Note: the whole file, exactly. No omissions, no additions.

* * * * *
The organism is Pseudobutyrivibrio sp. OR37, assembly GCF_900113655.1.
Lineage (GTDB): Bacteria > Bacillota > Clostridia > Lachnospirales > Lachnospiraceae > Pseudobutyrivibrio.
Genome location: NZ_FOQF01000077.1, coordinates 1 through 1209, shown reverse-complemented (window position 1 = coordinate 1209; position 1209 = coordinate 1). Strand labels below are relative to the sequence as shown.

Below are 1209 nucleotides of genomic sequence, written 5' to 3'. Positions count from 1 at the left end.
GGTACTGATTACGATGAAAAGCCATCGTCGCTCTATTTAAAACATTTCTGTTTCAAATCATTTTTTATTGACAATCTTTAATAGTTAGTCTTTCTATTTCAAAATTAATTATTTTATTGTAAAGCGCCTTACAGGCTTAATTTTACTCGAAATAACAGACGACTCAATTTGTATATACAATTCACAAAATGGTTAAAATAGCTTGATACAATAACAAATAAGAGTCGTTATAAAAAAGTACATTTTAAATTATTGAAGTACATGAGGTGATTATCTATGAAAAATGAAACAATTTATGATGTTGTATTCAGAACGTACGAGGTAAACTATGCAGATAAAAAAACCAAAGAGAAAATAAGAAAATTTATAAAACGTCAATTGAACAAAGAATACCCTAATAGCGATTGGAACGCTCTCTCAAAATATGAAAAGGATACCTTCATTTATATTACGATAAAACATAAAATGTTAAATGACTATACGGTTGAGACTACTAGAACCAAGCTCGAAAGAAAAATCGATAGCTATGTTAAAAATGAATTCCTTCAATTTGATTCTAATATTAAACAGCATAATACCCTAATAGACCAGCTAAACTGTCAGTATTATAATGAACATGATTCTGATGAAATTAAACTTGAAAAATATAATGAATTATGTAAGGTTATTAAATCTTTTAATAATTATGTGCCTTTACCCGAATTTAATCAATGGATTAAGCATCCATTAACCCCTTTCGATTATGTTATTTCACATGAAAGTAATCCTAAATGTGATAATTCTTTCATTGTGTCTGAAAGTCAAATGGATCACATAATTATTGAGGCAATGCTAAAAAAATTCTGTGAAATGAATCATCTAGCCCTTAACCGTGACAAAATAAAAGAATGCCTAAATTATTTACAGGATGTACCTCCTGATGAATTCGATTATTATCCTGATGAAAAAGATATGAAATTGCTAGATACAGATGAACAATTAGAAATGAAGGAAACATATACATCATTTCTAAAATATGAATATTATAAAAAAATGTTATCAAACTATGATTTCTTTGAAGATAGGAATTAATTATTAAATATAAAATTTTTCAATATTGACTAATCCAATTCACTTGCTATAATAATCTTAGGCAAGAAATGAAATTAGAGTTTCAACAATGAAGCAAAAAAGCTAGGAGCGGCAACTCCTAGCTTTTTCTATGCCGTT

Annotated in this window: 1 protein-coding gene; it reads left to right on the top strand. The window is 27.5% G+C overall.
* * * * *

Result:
The organism is Pseudobutyrivibrio sp. OR37, assembly GCF_900113655.1.
Lineage (GTDB): Bacteria > Bacillota > Clostridia > Lachnospirales > Lachnospiraceae > Pseudobutyrivibrio.
Genome location: NZ_FOQF01000077.1, coordinates 1 through 1209, shown reverse-complemented (window position 1 = coordinate 1209; position 1209 = coordinate 1). Strand labels below are relative to the sequence as shown.

Below are 1209 nucleotides of genomic sequence, written 5' to 3'. Positions count from 1 at the left end.
GGTACTGATTACGATGAAAAGCCATCGTCGCTCTATTTAAAACATTTCTGTTTCAAATCATTTTTTATTGACAATCTTTAATAGTTAGTCTTTCTATTTCAAAATTAATTATTTTATTGTAAAGCGCCTTACAGGCTTAATTTTACTCGAAATAACAGACGACTCAATTTGTATATACAATTCACAAAATGGTTAAAATAGCTTGATACAATAACAAATAAGAGTCGTTATAAAAAAGTACATTTTAAATTATTGAAGTACATGAGGTGATTATCTATGAAAAATGAAACAATTTATGATGTTGTATTCAGAACGTACGAGGTAAACTATGCAGATAAAAAAACCAAAGAGAAAATAAGAAAATTTATAAAACGTCAATTGAACAAAGAATACCCTAATAGCGATTGGAACGCTCTCTCAAAATATGAAAAGGATACCTTCATTTATATTACGATAAAACATAAAATGTTAAATGACTATACGGTTGAGACTACTAGAACCAAGCTCGAAAGAAAAATCGATAGCTATGTTAAAAATGAATTCCTTCAATTTGATTCTAATATTAAACAGCATAATACCCTAATAGACCAGCTAAACTGTCAGTATTATAATGAACATGATTCTGATGAAATTAAACTTGAAAAATATAATGAATTATGTAAGGTTATTAAATCTTTTAATAATTATGTGCCTTTACCCGAATTTAATCAATGGATTAAGCATCCATTAACCCCTTTCGATTATGTTATTTCACATGAAAGTAATCCTAAATGTGATAATTCTTTCATTGTGTCTGAAAGTCAAATGGATCACATAATTATTGAGGCAATGCTAAAAAAATTCTGTGAAATGAATCATCTAGCCCTTAACCGTGACAAAATAAAAGAATGCCTAAATTATTTACAGGATGTACCTCCTGATGAATTCGATTATTATCCTGATGAAAAAGATATGAAATTGCTAGATACAGATGAACAATTAGAAATGAAGGAAACATATACATCATTTCTAAAATATGAATATTATAAAAAAATGTTATCAAACTATGATTTCTTTGAAGATAGGAATTAATTATTAAATATAAAATTTTTCAATATTGACTAATCCAATTCACTTGCTATAATAATCTTAGGCAAGAAATGAAATTAGAGTTTCAACAATGAAGCAAAAAAGCTAGGAGCGGCAACTCCTAGCTTTTTCTATGCCGTT

Annotated in this window: 1 protein-coding gene; it reads left to right on the top strand. The window is 27.5% G+C overall.